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Afghanistan's smuggled artifacts returned to national museum from US

Thirty-three artifacts smuggled from Afghanistan to the United States during two decades of war are delivered to the Afghan National Museum.

These artifacts belonging to the 2nd and 11th centuries (AD) were obtained from an art dealer by anti-trafficking police in the US in 2012 and 2014, said Mohammad Fahim Rahimi, director of the National Museum of Afghanistan. 

"About 10,500 antiquities have been returned to the country from different countries during the last 20 years," Rahimi added, "many other antiquities have been traced in different countries and will be returned to the country in the near future." 

Forty years of war, from the 1980s Soviet occupation to internal fighting and the war against the Taliban, have destroyed much of Afghanistan's art, artifacts and architecture.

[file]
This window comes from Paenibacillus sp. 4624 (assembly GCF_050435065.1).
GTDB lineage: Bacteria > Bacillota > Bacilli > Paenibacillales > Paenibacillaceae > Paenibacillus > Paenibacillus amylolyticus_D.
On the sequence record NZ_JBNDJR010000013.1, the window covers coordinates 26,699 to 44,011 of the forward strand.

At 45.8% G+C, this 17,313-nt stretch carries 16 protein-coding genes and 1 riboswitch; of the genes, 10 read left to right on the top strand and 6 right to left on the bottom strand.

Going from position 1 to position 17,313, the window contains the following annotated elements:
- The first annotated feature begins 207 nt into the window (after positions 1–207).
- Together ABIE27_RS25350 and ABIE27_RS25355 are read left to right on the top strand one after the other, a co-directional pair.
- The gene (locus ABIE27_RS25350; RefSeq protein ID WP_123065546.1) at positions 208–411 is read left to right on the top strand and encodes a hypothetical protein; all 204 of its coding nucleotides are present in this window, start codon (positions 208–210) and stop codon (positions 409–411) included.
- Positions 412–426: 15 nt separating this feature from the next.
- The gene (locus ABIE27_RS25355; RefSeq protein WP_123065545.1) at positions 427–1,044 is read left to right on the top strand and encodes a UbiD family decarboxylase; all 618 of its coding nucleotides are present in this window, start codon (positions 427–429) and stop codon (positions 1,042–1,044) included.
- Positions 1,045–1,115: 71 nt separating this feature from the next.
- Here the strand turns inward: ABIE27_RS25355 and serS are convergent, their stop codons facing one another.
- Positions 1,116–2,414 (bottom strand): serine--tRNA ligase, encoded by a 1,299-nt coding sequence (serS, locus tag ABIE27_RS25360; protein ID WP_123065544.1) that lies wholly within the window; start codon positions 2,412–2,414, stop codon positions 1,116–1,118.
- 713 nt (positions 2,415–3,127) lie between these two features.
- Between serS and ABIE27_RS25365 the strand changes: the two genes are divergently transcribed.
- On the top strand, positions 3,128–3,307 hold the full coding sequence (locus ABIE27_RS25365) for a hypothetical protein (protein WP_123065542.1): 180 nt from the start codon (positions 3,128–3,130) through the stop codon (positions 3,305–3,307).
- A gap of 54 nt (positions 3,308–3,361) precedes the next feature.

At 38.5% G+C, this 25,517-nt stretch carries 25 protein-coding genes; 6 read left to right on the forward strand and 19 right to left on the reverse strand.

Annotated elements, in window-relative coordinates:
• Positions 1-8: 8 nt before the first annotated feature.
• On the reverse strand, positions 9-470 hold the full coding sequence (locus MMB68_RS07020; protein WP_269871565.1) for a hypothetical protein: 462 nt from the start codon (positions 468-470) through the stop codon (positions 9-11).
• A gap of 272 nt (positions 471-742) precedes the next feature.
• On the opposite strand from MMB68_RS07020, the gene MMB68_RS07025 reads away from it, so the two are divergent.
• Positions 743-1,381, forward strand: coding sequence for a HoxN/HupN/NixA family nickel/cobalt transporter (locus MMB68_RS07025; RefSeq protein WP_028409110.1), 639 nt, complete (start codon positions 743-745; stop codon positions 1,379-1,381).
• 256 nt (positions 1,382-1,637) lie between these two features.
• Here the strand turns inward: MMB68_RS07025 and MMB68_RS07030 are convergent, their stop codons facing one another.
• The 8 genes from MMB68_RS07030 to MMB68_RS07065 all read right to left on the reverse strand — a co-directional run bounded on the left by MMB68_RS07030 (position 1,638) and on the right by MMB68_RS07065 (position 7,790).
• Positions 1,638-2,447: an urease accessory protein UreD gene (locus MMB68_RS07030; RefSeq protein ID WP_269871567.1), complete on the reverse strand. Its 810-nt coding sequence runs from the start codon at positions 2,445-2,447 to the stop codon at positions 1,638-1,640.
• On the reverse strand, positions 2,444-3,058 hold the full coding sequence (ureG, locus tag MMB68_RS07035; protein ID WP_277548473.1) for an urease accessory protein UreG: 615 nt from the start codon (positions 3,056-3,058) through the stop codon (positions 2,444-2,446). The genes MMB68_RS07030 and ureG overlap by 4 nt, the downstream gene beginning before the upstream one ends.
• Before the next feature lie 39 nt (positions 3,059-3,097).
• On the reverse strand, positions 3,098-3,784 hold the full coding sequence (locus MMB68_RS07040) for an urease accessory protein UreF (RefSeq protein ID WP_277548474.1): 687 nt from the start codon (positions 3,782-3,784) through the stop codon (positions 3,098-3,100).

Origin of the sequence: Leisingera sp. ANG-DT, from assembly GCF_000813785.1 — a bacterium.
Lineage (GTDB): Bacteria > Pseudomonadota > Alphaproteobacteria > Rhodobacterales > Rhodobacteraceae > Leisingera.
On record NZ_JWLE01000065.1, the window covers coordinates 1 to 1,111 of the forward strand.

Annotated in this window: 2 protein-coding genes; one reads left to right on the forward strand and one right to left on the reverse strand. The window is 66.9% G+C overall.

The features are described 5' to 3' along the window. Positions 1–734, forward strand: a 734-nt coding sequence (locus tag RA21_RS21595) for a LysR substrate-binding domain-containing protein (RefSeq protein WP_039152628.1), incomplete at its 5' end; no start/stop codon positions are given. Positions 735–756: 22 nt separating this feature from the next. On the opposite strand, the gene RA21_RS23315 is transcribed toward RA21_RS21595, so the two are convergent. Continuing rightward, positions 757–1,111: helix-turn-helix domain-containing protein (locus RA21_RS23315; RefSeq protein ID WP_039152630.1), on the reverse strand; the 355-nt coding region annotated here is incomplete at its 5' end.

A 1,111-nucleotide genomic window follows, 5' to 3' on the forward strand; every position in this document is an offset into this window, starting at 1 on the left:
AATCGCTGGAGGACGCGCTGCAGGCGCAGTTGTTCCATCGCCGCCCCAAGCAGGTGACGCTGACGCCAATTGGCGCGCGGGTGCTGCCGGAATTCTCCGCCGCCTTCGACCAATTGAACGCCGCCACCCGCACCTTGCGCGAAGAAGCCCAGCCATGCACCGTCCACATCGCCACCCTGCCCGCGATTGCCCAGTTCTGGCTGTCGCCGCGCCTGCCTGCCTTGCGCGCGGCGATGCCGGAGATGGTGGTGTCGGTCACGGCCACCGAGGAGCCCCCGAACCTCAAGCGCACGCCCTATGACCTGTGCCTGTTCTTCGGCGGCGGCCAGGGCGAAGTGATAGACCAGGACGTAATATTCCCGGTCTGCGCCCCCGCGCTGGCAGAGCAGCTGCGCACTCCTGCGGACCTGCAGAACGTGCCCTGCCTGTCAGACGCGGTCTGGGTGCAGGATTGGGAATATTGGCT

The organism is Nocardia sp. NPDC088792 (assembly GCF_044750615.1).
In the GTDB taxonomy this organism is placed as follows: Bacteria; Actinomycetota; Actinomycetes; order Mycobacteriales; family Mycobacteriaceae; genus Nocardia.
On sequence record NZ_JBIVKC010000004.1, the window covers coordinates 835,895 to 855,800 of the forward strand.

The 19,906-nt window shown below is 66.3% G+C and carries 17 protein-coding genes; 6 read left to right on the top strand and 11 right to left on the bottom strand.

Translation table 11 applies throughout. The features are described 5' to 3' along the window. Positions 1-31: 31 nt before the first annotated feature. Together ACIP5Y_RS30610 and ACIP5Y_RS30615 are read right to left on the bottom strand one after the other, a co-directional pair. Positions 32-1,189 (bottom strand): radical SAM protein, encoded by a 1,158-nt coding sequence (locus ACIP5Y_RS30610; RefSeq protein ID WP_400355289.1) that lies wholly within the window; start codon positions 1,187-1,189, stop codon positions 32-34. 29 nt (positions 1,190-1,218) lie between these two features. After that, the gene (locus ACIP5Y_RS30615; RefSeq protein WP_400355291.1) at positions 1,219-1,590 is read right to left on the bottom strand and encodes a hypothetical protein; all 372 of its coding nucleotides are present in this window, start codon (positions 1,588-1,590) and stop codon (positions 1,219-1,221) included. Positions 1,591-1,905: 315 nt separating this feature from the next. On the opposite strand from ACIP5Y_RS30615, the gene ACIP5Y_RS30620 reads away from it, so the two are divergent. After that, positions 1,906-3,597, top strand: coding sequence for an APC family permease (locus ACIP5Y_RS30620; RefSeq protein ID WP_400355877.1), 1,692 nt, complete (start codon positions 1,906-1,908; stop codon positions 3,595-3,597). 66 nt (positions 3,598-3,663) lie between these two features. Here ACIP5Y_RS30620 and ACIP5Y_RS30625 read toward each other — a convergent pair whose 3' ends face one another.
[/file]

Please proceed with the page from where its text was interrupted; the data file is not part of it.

Warlords stole other pieces and sold them abroad.

"I call on all the people of Afghanistan to stop the smugglers in a national mobilization and help our security organizations prevent illegal (mining) excavations," said Afghanistan' acting minister of information and culture, Mohammad Tahir Zuhair. 

The Taliban in 2001 destroyed artifacts dating from the third century when many Afghans practised Buddhism, including two towering Buddha statues in Bamyan province and scores of smaller ones excavated from monasteries and preserved at the national museum in Kabul.

(Source: Reuters) 

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